# Birb

Paradigm(s) functional User:Melvin, User:SCKelemen 2021 untyped stack-based Turing complete [1] Combinatory Logic, Lambda Calculus, Gabriel Lebec, Samuel Kelemen `.birb`, `.bird`,

Birb is an untyped, purely functional language based on Lambda Calculus and Combinatory Logic.

## Language overview

The birb language is entirely comprised of bird emojis.

## Symbols

Symbol Name Lambda Calculus Combinator
π¦ owl \ab.b(ab) owl
π¦ eagle \abcde.ab(cde) eagle
πͺ½ wing \abcd.a(bd)(cd) phoenix
ποΈ dove \abcd.ab(cd) dove
π¦ parrot \a.aa mockingbird
π¦ duck \abc.c(ba) quacky
π€ touring chick \ab.b(aab) turing
π₯ kool chick \ab.a kestrel
π£ hatching chick \abc.c(ab) quirky
π¦ simple bird \a.a identity
π¦ peacock \abc.b(ac) queer
π¦€ dodo \ab.a(bb)\ab.a(bb) sage
π§ penguin \abc.a(bc) blackbird
π¦’ swan \abc.ac(bc) substitution

## Syntax

• `[birb]+`: Birb
• everything else: Comment

Syntax errors are impossible as long as you use at least one birb.

## Semantics

Birbs stagger as they walk: they are reduced in alternating associative order, starting with left associativity at birb index βlen/2β:

```   π¦π¦ -> (π¦π¦)
π¦π¦π¦ -> ((π¦π¦)π¦)
π¦π¦π¦π¦ -> (π¦((π¦π¦)π¦))
π¦π¦π¦π¦π¦ -> ((π¦((π¦π¦)π¦))π¦)
π¦π¦π¦π¦π¦π¦ -> (π¦((π¦((π¦π¦)π¦))π¦))
π¦π¦π¦π¦π¦π¦π¦ -> ((π¦((π¦((π¦π¦)π¦))π¦))π¦)
...
```

## Examples

You can find more examples (with comments) in the `samples/` directory.

### Relationships

• πͺ½π¦ -> π¦’
• π¦’π¦ -> π¦
• π¦π¦ -> π¦
• ποΈπ¦ -> π§
• π§π§ -> ποΈ

One can only imagine what happens if two parrots talk to each other: π¦π¦ -> π₯. The same happens with π€π€; they just canβt stop waddling!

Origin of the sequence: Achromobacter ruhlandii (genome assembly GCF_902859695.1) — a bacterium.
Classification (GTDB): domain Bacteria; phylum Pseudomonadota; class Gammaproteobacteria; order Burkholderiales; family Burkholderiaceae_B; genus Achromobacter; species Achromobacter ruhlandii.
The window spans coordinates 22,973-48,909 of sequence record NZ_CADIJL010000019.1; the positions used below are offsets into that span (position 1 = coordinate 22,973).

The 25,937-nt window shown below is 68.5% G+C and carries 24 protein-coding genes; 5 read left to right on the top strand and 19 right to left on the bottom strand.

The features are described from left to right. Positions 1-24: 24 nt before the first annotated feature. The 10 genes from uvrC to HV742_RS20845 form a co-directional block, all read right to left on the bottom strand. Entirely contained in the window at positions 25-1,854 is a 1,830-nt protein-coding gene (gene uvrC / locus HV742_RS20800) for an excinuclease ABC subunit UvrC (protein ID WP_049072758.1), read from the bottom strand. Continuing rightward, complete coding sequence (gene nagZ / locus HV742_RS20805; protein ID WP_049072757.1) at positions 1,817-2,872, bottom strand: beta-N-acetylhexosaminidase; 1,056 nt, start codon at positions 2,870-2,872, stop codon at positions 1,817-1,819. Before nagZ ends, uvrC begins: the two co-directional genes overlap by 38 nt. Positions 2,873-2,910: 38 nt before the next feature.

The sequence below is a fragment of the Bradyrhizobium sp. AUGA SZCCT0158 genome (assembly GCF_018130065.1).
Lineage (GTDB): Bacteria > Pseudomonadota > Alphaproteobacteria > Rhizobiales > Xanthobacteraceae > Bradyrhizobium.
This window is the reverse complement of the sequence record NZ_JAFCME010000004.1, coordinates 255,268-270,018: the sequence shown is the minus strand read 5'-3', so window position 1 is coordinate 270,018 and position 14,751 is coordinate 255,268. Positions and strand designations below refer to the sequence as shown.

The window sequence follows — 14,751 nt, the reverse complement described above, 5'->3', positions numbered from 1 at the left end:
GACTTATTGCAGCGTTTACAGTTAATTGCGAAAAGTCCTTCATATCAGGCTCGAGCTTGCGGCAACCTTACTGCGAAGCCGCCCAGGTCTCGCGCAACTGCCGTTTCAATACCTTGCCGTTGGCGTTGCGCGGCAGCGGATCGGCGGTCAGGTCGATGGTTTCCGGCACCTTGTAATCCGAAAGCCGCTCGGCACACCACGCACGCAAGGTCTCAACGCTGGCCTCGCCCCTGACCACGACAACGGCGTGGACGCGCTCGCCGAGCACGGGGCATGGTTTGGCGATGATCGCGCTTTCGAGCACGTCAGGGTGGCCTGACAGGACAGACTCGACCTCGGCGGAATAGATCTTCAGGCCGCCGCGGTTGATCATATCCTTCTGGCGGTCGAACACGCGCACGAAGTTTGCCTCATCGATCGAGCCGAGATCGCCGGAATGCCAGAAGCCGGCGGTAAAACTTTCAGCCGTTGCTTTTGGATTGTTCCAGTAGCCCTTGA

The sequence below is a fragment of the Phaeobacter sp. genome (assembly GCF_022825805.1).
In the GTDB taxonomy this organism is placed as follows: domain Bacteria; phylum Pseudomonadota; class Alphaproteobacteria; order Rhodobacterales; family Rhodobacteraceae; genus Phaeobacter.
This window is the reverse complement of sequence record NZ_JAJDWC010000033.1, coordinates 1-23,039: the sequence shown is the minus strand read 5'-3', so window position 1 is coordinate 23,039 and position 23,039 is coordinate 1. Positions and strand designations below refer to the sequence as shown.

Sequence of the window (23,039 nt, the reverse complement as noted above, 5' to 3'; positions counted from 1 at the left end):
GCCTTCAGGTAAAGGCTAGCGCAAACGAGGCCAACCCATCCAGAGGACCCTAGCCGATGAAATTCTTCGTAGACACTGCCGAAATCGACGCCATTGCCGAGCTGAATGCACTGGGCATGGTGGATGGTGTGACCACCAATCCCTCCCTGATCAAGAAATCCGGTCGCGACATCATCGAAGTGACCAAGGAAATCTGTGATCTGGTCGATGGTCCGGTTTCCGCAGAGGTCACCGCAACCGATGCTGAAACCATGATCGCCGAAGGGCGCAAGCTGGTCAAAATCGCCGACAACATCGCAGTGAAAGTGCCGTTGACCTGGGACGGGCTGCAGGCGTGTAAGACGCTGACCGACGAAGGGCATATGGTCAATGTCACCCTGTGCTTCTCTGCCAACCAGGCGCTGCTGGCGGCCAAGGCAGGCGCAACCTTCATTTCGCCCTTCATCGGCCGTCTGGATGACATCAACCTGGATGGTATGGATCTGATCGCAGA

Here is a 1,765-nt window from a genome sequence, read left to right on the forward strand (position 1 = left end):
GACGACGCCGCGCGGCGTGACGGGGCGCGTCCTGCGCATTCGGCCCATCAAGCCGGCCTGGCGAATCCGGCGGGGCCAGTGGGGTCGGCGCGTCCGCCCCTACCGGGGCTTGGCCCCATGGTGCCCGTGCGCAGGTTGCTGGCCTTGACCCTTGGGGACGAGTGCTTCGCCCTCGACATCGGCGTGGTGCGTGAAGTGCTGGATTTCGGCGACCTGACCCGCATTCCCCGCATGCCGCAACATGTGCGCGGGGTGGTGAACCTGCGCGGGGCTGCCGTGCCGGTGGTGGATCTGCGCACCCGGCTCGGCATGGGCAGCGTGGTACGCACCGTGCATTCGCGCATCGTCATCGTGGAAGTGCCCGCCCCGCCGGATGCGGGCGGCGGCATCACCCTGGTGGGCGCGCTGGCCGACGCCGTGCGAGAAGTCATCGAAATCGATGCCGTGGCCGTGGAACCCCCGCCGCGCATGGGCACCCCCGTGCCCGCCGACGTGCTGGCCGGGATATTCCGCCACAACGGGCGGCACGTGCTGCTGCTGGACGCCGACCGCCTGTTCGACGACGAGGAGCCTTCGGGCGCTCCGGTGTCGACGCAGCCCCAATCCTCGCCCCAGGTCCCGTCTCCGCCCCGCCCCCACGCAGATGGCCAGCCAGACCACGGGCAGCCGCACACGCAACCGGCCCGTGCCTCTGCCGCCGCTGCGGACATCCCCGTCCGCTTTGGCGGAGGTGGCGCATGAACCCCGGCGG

### Arithmetic

For this example I use the Church numerals. Zero would then be encoded as π₯π¦. The successor function can be written as π¦’π§:

• π¦π§π¦π¦’π§π₯π¦ -> `\\(10)` (Church numeral 1)
• π¦π§π¦π§ποΈπ¦’π§π¦’π§π₯π¦ -> `\\(1(10))` (Church numeral 2)

Similarly, one can translate the Church addition function to πͺ½π§. Now, to calculate `1+2` based on their increments from zero:

• π¦π¦ποΈπ§ποΈπ§π¦π§ποΈπ§ποΈπͺ½π§π¦’π§π¦’π§π₯π¦π¦’π§π₯π¦ -> `\\(1(1(10)))` (Church numeral 3)

Also: π§ is `a*b`, π¦ is `n^n` and π¦π¦ `a^b`.

Note that there exist many alternative ways to do arithmetic. Try writing the functions above with other birbs!

### Containers

You can create a pair `[X,Y]` using `π¦©π¦©π¦©YX`.

Typically, one would now construct a list using repeated application of pairs (Boehm-Berarducci/Church encoding). However, due to the reversed application and alternating associativity, the Mogensen-Scott encoding is more suitable:

List `[X_1,X_2,...,X_n]`: `[π¦©]βΏπ¦©X2X1...XN`.

## Turing-completeness

Birb is Turing complete, since one can construct any term of the Jot variant of Iota. A Jot term `((X s) k)` is equivalent to `π¦π¦Xπ¦’π₯`. Similarly, `(s (k X))` is equivalent to `π¦π¦Xπ₯π¦’`.

## Implementations

As of right now there is one interpreter, written by User:melvin in Haskell: [2]. It also features a BLC to birb transpiler.